Similar clinical outcomes have been observed with fresh and frozen corneal graft carriers for Boston Keratoprosthesis (KPro) type 1 implantation procedures, according to research published in the Canadian Journal of Ophthalmology.
Researchers conducted a prospective, nonmasked, randomized controlled trial (ClinicalTrials.gov identifier NCT01950598) to compare the outcomes of Boston KPro type 1 fresh vs frozen graft carrier implants at 10 years follow-up.
Thirty-seven eyes from 37 patients enrolled were enrolled in the initial 24-month study protocol; from there, 26 patients initially enrolled in the 60- and 120-month extension phases, with 7 lost to follow-up, resulting in 19 eyes in the final cohort.
Mean follow-up duration was 118 months vs 114 months in the fresh vs frozen groups, and no significant differences were noted in terms of age, gender, or disease category. The most common indication from surgery was prior graft failure. For the current surgery, 58% had a fresh corneal graft carrier and 42% had a frozen corneal graft carrier.
The primary study outcome was device retention. Results showed overall device retention of 84% at 10 years, with no statistically significant differences between the 2 treatment groups (91% and 75% retention in the fresh vs frozen groups). Three patients failed to retain the device: 1 in the fresh carrier group who had a preoperative diagnosis of Stevens-Johnson Syndrome and experienced corneal melt and subsequent phthisis at 8 years, and 2 in the frozen carrier group, 1 with aniridia who experienced device extrusion, and one with a preoperative chemical burn diagnosis who experienced corneal melt and endophthalmitis at 8 and 9 years, respectively.
Mean preoperative best-corrected visual acuity (BCVA) increased from counting fingers to 20/300 and 20/125 in the fresh and frozen groups, respectively. Improvement of mean BCVA was demonstrated in both treatment arms, with no statistically significant difference between the groups.
Complications occurred at a rate of 2.36 and 2.37 per patient in the fresh and frozen carrier groups, respectively, in the 10-year follow-up period. New or progressive glaucoma was the most common complication, occurring in 54.5% and 87.5% of patients in the fresh and frozen groups. Four and 3 eyes in each group experienced corneal melt, retroprosthetic membrane, and uveitis. One eye in each group experienced endophthalmitis or cystoid macular edema, and 2 patients in the fresh carrier group experienced retinal detachment.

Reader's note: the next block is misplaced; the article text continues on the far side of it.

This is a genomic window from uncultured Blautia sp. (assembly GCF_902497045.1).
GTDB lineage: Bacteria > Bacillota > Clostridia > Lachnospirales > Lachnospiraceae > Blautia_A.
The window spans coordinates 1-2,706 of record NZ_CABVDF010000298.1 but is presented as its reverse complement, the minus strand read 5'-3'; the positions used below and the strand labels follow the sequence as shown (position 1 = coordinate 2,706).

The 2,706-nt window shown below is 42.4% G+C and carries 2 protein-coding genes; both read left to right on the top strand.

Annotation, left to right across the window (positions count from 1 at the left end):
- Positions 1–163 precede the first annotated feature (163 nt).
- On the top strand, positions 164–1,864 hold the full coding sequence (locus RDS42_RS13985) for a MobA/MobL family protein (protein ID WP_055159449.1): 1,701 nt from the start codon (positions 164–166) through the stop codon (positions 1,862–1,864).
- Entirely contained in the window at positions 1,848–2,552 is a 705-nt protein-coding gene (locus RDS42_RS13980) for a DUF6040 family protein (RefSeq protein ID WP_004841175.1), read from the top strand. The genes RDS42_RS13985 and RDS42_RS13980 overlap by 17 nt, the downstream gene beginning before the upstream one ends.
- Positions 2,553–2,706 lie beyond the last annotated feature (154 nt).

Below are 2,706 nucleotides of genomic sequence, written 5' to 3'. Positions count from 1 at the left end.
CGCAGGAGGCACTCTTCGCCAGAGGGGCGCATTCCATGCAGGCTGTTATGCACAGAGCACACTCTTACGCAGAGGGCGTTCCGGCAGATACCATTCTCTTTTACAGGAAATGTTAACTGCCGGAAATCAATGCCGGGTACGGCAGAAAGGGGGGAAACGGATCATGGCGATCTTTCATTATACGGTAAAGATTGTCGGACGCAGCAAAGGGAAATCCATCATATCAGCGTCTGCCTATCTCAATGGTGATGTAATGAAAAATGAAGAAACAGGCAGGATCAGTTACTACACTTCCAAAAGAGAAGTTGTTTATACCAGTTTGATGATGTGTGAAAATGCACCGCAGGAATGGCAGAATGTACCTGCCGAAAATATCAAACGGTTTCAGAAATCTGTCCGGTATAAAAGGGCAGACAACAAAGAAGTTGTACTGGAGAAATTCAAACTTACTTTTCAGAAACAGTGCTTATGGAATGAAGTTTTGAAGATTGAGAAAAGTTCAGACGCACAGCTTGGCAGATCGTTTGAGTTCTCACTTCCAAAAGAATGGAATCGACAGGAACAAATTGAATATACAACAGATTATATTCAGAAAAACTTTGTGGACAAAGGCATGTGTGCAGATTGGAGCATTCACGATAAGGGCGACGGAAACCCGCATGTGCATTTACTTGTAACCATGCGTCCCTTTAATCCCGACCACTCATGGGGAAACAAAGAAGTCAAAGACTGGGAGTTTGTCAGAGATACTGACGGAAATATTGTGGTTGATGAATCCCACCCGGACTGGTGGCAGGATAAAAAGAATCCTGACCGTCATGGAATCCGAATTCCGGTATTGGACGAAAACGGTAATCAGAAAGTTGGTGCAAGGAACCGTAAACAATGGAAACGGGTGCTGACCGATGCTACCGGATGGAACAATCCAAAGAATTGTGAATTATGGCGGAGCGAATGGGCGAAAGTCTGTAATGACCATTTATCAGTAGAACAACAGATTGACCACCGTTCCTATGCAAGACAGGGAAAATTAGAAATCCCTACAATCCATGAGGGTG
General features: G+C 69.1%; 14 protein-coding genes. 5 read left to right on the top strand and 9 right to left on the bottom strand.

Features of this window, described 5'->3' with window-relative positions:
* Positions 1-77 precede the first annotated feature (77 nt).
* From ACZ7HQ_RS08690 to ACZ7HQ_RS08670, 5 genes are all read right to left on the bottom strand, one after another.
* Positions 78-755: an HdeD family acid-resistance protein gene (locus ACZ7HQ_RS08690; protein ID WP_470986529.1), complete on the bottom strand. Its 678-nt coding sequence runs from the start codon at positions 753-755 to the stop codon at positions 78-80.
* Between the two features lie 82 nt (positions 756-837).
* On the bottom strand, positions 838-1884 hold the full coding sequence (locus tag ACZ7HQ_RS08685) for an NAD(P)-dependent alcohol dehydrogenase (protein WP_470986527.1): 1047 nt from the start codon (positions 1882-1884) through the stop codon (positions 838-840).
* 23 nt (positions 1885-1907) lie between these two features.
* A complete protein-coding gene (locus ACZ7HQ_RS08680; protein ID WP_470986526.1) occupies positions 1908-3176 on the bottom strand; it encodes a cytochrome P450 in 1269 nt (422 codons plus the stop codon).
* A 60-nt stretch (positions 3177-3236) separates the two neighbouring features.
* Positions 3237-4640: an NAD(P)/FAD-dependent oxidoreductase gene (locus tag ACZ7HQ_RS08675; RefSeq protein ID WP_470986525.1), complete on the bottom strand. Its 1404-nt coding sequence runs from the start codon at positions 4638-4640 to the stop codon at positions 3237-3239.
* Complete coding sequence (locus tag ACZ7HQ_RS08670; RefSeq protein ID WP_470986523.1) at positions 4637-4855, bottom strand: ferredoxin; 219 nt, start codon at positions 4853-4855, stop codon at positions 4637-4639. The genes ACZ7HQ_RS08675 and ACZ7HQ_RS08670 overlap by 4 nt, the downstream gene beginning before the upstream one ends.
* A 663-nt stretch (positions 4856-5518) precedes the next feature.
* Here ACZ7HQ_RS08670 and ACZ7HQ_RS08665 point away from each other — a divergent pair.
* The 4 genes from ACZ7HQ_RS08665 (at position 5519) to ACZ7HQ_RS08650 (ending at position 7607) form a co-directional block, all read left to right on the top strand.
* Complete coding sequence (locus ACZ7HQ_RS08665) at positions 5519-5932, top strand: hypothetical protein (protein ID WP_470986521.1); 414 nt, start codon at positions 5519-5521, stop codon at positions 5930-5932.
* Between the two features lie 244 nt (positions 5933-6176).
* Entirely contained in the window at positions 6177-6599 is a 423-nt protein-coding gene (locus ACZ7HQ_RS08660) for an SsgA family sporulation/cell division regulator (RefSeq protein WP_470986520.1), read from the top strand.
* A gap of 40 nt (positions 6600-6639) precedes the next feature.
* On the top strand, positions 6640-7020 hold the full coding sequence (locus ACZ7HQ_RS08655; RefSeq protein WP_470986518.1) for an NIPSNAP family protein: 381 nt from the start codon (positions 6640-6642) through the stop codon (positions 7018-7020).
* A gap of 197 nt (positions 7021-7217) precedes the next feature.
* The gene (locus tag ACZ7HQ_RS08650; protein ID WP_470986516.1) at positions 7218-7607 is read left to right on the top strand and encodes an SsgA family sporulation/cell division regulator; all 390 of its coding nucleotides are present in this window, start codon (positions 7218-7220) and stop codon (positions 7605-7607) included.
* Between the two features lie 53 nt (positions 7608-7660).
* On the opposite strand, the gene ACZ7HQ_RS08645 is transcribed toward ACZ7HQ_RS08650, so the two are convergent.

Study limitations include the small sample size, an inability to mask the surgeons to the tissue type, and an inability to extend the 10-year follow-up for all initially recruited patients, as well as a potential for selection bias regarding the follow-up duration.
“The results of this study support the use of frozen corneal graft carriers in Boston KPro type 1 surgery, showing no statistically significant differences in outcomes in terms of device retention, visual rehabilitation, or incidence of complications over 10 years of follow-up,” the research says. “This evidence can help advise optimal use of corneal donor tissue, specifically if fresh tissue can be spared by using frozen tissue even for the relatively small number of KPros performed per year.”
Disclosure: One study author declared affiliations with the biotech or pharmaceutical industries. Please see the original reference for a full list of authors’ disclosures.
Sabeti S, Daoud R, Robert M, Harissi-Dagher M. Randomized controlled trial of frozen versus fresh corneal graft carriers in Boston keratoprosthesis type 1 surgery: 10-year outcomes. Can J Ophthalmol. Published online March 26, 2021. doi:10.1016/j.jcjo.2021.02.003